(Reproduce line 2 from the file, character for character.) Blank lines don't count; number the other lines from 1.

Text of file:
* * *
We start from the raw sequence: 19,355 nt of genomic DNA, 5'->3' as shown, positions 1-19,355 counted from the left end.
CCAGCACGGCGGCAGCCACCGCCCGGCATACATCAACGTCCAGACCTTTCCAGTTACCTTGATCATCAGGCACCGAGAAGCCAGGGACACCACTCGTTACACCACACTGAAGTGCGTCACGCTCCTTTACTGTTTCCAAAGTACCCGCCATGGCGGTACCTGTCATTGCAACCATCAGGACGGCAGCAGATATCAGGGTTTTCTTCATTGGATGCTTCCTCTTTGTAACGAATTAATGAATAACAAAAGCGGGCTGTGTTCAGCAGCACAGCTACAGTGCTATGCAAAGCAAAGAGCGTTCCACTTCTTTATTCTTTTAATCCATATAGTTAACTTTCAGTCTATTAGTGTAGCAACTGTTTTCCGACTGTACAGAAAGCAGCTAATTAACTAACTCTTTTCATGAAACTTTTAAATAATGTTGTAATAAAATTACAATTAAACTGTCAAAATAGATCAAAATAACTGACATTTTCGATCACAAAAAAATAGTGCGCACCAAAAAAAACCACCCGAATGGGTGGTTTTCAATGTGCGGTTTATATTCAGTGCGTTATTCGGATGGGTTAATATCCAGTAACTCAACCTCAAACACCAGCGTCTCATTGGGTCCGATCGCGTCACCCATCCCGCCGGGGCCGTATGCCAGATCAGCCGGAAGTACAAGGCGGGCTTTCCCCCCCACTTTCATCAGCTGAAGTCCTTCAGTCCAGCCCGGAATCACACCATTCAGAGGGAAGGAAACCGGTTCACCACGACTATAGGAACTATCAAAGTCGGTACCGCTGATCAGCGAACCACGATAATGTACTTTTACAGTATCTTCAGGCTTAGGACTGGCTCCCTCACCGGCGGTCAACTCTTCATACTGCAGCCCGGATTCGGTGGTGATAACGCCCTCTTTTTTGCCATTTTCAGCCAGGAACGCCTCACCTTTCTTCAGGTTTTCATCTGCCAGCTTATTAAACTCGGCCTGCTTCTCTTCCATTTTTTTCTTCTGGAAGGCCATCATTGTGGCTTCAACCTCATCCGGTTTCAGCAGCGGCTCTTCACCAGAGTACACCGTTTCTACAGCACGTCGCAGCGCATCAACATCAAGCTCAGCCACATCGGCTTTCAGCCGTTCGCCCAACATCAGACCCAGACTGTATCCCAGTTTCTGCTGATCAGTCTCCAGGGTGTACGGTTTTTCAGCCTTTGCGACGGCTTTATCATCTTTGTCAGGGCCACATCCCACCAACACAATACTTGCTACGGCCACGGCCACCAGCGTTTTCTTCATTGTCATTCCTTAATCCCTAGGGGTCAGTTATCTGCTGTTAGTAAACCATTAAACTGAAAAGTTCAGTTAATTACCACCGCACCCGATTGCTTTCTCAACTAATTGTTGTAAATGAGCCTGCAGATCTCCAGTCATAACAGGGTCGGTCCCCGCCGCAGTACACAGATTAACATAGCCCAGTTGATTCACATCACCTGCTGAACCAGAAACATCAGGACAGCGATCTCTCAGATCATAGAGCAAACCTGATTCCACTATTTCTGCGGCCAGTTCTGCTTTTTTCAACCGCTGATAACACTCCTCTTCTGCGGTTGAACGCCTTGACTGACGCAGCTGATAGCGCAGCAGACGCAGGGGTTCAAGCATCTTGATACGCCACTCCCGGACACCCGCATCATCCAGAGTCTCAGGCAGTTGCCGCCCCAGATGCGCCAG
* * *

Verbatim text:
CCAGCACGGCGGCAGCCACCGCCCGGCATACATCAACGTCCAGACCTTTCCAGTTACCTTGATCATCAGGCACCGAGAAGCCAGGGACACCACTCGTTACACCACACTGAAGTGCGTCACGCTCCTTTACTGTTTCCAAAGTACCCGCCATGGCGGTACCTGTCATTGCAACCATCAGGACGGCAGCAGATATCAGGGTTTTCTTCATTGGATGCTTCCTCTTTGTAACGAATTAATGAATAACAAAAGCGGGCTGTGTTCAGCAGCACAGCTACAGTGCTATGCAAAGCAAAGAGCGTTCCACTTCTTTATTCTTTTAATCCATATAGTTAACTTTCAGTCTATTAGTGTAGCAACTGTTTTCCGACTGTACAGAAAGCAGCTAATTAACTAACTCTTTTCATGAAACTTTTAAATAATGTTGTAATAAAATTACAATTAAACTGTCAAAATAGATCAAAATAACTGACATTTTCGATCACAAAAAAATAGTGCGCACCAAAAAAAACCACCCGAATGGGTGGTTTTCAATGTGCGGTTTATATTCAGTGCGTTATTCGGATGGGTTAATATCCAGTAACTCAACCTCAAACACCAGCGTCTCATTGGGTCCGATCGCGTCACCCATCCCGCCGGGGCCGTATGCCAGATCAGCCGGAAGTACAAGGCGGGCTTTCCCCCCCACTTTCATCAGCTGAAGTCCTTCAGTCCAGCCCGGAATCACACCATTCAGAGGGAAGGAAACCGGTTCACCACGACTATAGGAACTATCAAAGTCGGTACCGCTGATCAGCGAACCACGATAATGTACTTTTACAGTATCTTCAGGCTTAGGACTGGCTCCCTCACCGGCGGTCAACTCTTCATACTGCAGCCCGGATTCGGTGGTGATAACGCCCTCTTTTTTGCCATTTTCAGCCAGGAACGCCTCACCTTTCTTCAGGTTTTCATCTGCCAGCTTATTAAACTCGGCCTGCTTCTCTTCCATTTTTTTCTTCTGGAAGGCCATCATTGTGGCTTCAACCTCATCCGGTTTCAGCAGCGGCTCTTCACCAGAGTACACCGTTTCTACAGCACGTCGCAGCGCATCAACATCAAGCTCAGCCACATCGGCTTTCAGCCGTTCGCCCAACATCAGACCCAGACTGTATCCCAGTTTCTGCTGATCAGTCTCCAGGGTGTACGGTTTTTCAGCCTTTGCGACGGCTTTATCATCTTTGTCAGGGCCACATCCCACCAACACAATACTTGCTACGGCCACGGCCACCAGCGTTTTCTTCATTGTCATTCCTTAATCCCTAGGGGTCAGTTATCTGCTGTTAGTAAACCATTAAACTGAAAAGTTCAGTTAATTACCACCGCACCCGATTGCTTTCTCAACTAATTGTTGTAAATGAGCCTGCAGATCTCCAGTCATAACAGGGTCGGTCCCCGCCGCAGTACACAGATTAACATAGCCCAGTTGATTCACATCACCTGCTGAACCAGAAACATCAGGACAGCGATCTCTCAGATCATAGAGCAAACCTGATTCCACTATTTCTGCGGCCAGTTCTGCTTTTTTCAACCGCTGATAACACTCCTCTTCTGCGGTTGAACGCCTTGACTGACGCAGCTGATAGCGCAGCAGACGCAGGGGTTCAAGCATCTTGATACGCCACTCCCGGACACCCGCATCATCCAGAGTCTCAGGCAGTTGCCGCCCCAGATGCGCCAG